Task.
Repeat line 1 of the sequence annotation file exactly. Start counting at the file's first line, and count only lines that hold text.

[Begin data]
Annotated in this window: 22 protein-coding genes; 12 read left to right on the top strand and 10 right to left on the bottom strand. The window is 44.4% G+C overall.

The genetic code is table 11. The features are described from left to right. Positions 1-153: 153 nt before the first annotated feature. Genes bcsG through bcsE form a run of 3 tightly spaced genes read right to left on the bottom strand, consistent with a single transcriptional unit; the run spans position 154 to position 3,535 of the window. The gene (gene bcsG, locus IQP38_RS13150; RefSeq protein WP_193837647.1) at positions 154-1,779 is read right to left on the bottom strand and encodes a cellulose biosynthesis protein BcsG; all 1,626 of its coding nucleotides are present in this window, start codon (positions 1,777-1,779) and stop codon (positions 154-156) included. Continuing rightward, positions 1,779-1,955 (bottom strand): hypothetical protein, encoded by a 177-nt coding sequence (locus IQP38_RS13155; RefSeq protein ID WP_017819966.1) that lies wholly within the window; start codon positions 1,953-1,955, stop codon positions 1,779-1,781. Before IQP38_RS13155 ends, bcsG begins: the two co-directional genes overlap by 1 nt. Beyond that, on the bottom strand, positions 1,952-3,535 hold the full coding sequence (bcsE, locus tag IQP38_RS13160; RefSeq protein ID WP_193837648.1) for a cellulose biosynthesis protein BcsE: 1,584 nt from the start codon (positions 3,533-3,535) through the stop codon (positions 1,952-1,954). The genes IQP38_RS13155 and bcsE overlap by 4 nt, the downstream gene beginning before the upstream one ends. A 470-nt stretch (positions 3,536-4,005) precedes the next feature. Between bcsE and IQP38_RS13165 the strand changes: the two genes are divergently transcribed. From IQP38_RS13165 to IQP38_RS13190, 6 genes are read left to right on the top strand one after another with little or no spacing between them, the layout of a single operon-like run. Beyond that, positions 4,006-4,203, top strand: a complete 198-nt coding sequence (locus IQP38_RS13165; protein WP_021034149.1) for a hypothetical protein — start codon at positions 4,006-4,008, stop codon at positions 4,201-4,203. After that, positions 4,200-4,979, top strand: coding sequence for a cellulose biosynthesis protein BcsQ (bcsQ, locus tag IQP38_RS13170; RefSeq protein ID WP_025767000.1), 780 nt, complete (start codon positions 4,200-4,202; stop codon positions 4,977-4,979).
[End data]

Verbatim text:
Annotated in this window: 22 protein-coding genes; 12 read left to right on the top strand and 10 right to left on the bottom strand. The window is 44.4% G+C overall.